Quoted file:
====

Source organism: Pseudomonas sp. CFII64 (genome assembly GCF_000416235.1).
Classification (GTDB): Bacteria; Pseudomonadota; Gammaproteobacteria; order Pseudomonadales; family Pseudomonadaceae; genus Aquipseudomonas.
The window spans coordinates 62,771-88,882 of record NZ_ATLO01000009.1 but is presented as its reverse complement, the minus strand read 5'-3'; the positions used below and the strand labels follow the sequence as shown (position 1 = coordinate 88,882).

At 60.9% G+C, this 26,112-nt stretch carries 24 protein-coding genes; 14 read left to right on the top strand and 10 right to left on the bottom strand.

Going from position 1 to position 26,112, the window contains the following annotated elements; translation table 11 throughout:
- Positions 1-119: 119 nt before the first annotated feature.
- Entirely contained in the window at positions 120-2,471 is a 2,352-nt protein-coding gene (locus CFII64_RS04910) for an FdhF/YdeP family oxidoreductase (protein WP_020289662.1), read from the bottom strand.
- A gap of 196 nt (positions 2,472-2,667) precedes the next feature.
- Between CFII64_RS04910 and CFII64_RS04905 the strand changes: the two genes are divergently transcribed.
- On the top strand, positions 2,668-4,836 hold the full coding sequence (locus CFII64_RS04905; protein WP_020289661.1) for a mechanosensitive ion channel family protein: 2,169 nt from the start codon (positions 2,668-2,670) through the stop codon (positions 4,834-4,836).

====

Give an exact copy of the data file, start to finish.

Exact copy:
Source organism: Pseudomonas sp. CFII64 (genome assembly GCF_000416235.1).
Classification (GTDB): Bacteria; Pseudomonadota; Gammaproteobacteria; order Pseudomonadales; family Pseudomonadaceae; genus Aquipseudomonas.
The window spans coordinates 62,771-88,882 of record NZ_ATLO01000009.1 but is presented as its reverse complement, the minus strand read 5'-3'; the positions used below and the strand labels follow the sequence as shown (position 1 = coordinate 88,882).

At 60.9% G+C, this 26,112-nt stretch carries 24 protein-coding genes; 14 read left to right on the top strand and 10 right to left on the bottom strand.

Going from position 1 to position 26,112, the window contains the following annotated elements; translation table 11 throughout:
- Positions 1-119: 119 nt before the first annotated feature.
- Entirely contained in the window at positions 120-2,471 is a 2,352-nt protein-coding gene (locus CFII64_RS04910) for an FdhF/YdeP family oxidoreductase (protein WP_020289662.1), read from the bottom strand.
- A gap of 196 nt (positions 2,472-2,667) precedes the next feature.
- Between CFII64_RS04910 and CFII64_RS04905 the strand changes: the two genes are divergently transcribed.
- On the top strand, positions 2,668-4,836 hold the full coding sequence (locus CFII64_RS04905; protein WP_020289661.1) for a mechanosensitive ion channel family protein: 2,169 nt from the start codon (positions 2,668-2,670) through the stop codon (positions 4,834-4,836).